'Searching for something to believe in': Voter uncertainty in a post-truth environment
Authors: Lilleker, D. and Liefbroer, M.
Journal: International Journal of Media & Cultural Politics
Publisher: Intellect Publishers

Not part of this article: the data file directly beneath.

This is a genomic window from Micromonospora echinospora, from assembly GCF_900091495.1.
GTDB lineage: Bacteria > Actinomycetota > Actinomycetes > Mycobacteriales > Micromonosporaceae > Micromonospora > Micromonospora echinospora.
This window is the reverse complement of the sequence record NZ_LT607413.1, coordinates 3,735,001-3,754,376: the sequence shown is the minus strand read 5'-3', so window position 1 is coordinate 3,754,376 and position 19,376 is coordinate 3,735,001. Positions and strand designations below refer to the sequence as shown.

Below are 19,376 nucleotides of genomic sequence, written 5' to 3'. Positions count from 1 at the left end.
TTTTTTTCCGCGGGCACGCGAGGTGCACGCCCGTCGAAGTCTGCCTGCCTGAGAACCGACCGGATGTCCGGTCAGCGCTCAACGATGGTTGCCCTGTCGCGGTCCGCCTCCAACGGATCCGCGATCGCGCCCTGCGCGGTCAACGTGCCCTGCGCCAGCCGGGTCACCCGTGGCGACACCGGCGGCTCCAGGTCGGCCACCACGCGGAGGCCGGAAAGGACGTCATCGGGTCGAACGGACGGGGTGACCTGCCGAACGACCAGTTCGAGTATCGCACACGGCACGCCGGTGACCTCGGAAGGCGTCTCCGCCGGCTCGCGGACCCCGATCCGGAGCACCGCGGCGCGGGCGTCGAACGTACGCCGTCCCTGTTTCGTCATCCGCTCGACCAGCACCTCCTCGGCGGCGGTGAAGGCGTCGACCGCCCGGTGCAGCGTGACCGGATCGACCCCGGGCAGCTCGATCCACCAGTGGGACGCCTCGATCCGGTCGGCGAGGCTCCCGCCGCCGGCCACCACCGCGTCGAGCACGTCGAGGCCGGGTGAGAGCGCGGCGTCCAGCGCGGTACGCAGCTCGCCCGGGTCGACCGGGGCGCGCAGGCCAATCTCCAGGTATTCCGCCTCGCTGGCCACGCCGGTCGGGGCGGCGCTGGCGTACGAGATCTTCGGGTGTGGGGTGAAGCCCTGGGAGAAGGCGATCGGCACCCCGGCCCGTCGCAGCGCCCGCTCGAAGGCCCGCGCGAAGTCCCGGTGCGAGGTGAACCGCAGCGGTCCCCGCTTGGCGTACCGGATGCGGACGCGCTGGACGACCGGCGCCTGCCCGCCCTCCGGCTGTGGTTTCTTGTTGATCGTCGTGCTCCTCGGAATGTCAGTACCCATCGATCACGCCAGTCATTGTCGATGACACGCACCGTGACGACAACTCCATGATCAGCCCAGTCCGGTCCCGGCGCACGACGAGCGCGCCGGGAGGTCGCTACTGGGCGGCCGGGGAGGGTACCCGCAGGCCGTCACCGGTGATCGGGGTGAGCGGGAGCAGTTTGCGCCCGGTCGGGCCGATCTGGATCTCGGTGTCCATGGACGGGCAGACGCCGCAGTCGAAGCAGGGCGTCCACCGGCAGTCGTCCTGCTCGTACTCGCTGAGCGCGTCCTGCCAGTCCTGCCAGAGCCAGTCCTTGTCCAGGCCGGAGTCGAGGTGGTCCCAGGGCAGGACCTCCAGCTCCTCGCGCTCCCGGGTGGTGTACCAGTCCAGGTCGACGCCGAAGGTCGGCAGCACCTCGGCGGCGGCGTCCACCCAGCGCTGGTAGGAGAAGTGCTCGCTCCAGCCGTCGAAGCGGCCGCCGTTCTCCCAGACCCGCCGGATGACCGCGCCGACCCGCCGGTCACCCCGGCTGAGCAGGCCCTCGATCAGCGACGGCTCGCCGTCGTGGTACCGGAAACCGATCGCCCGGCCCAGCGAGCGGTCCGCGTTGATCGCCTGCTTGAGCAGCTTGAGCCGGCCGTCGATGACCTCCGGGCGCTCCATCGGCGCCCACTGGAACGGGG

As other authors in this collection have stated, post-truth came into common parlance as commentators analysed and reflected on election campaigns and their results: the suggestion being that emotions and beliefs had become more powerful than reasoned, fact-based argumentation. Given that most campaigns present their own redacted perspective of reality into an environment containing multiple, contested alternative interpretations, the association between the most contested variant of a campaign, a political contest and post-truth is unsurprising. All campaigns contain elements of post-truth, appeals to emotions that build bridges between that which is sold and the identity of the consumer. Campaigns may encourage people to think but also to feel, and as such campaign strategies chime with understandings of human engagement and the levels of cognitive attention given, with many decisions being gut responses rather than being carefully considered. Our research focuses on two UK contests: the 2016 referendum on membership of the EU and the subsequent 2017 snap general election. Interviews among older voters who voted to leave the EU and younger voters who supported Corbyn-led Labour provide insights into how what might be seen as peripheral aspects influenced voting decisions. The data we suggest highlight challenges for democratic institutions as populist voices present themselves as change agents to win support from voters dissatisfied with consensus politics. Mainstream politicians meanwhile are mistrusted while the arguments of outsiders who appear authentic are given credence. Such observations go to the heart of issues facing democracy and place debates surrounding post-truth as core to those challenges. This article offers insights into how voter choices reveal cognitive processes that explain the link between campaign communication, belief formation and voter choice-making, all of which combine to threaten democracy.